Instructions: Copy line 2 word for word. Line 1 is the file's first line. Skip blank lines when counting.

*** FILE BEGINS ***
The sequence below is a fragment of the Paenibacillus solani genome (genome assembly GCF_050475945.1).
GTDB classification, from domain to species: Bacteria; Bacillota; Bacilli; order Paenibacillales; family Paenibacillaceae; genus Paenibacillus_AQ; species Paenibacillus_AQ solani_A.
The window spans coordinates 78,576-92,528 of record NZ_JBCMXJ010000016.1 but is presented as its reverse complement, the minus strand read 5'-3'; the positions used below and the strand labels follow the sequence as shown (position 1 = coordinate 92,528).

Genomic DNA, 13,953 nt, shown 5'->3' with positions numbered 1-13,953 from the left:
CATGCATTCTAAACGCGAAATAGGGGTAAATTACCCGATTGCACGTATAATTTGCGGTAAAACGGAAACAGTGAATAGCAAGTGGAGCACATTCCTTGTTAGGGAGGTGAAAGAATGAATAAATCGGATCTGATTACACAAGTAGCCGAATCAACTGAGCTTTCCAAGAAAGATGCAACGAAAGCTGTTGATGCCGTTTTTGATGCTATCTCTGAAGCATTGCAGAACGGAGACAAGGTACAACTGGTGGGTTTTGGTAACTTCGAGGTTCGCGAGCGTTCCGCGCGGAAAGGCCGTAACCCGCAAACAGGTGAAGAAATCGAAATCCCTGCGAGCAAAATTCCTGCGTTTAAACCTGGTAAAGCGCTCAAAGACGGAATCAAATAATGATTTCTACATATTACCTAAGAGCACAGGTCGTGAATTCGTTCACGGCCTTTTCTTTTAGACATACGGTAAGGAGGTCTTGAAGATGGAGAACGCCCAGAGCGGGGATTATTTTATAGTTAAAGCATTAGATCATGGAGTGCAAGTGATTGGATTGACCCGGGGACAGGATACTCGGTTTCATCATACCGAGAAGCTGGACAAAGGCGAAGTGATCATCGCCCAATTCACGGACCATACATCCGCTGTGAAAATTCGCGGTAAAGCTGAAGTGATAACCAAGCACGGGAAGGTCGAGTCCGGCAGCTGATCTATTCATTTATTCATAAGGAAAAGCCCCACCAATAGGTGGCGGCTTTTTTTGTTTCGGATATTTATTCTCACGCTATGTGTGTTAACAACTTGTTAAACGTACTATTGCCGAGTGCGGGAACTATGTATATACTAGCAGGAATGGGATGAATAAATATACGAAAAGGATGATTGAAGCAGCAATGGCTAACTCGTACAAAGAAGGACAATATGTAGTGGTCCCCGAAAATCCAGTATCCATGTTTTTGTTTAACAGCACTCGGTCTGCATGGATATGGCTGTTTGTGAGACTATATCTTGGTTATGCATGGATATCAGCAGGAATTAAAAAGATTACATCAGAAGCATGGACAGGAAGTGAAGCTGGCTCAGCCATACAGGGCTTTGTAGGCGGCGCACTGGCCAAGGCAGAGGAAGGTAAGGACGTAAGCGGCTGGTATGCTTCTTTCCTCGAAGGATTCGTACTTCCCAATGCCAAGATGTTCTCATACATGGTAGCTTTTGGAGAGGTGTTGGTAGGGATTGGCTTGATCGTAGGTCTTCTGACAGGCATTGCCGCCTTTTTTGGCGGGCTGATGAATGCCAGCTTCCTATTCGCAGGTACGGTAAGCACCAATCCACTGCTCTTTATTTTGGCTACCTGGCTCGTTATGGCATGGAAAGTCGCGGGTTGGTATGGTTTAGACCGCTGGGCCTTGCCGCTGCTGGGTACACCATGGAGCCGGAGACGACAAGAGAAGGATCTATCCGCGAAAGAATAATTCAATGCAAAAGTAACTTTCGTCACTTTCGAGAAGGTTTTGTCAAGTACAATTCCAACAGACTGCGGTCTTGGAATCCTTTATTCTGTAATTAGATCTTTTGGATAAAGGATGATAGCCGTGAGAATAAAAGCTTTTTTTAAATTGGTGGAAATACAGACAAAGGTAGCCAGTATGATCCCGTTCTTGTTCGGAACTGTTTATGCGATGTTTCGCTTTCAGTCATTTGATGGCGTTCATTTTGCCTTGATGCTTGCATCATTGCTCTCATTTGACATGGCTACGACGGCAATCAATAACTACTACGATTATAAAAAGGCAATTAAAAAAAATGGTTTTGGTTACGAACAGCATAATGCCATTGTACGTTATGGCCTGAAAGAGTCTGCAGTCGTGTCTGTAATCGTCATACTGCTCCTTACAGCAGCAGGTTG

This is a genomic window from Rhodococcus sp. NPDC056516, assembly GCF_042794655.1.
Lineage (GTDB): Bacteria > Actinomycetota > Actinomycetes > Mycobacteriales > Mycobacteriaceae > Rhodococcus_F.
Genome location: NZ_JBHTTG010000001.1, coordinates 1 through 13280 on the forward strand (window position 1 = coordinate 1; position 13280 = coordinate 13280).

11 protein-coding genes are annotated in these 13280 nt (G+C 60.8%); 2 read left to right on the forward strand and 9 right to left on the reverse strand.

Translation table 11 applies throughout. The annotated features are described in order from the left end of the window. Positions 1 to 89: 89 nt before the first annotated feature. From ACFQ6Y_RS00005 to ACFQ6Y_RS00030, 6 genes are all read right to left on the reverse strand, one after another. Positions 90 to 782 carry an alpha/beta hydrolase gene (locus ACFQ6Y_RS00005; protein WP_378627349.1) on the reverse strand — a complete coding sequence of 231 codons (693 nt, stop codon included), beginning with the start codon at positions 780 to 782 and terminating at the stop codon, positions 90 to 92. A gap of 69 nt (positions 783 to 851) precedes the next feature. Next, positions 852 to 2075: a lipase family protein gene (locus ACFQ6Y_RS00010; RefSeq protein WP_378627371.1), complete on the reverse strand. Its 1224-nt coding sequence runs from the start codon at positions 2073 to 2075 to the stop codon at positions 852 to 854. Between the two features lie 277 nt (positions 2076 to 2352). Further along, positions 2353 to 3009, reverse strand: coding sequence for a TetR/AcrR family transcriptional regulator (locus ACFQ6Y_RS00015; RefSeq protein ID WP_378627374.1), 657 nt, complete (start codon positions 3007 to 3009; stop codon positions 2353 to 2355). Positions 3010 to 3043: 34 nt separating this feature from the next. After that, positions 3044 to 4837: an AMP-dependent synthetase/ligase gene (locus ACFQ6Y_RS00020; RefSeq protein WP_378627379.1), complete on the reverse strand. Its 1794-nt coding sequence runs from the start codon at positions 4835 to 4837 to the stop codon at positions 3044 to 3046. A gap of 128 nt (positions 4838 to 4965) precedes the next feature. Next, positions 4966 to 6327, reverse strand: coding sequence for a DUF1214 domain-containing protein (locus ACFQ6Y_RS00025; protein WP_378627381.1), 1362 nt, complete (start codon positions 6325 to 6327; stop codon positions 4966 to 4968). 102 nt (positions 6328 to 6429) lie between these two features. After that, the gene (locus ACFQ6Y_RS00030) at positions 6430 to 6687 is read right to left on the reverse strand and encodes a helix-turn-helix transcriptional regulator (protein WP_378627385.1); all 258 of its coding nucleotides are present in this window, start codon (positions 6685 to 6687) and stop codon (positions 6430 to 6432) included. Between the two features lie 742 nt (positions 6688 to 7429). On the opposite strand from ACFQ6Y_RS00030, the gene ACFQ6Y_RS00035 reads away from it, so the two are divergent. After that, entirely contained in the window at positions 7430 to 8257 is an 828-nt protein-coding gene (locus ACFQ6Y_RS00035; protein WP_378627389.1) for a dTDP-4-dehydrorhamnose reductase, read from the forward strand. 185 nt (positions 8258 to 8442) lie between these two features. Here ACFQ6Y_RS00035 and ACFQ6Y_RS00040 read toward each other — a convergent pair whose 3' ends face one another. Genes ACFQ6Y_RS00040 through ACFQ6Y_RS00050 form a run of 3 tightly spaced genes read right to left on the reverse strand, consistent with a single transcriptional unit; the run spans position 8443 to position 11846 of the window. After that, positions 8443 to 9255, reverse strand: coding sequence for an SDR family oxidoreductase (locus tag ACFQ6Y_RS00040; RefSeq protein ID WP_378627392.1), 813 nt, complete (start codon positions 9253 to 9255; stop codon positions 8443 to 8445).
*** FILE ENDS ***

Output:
GTDB classification, from domain to species: Bacteria; Bacillota; Bacilli; order Paenibacillales; family Paenibacillaceae; genus Paenibacillus_AQ; species Paenibacillus_AQ solani_A.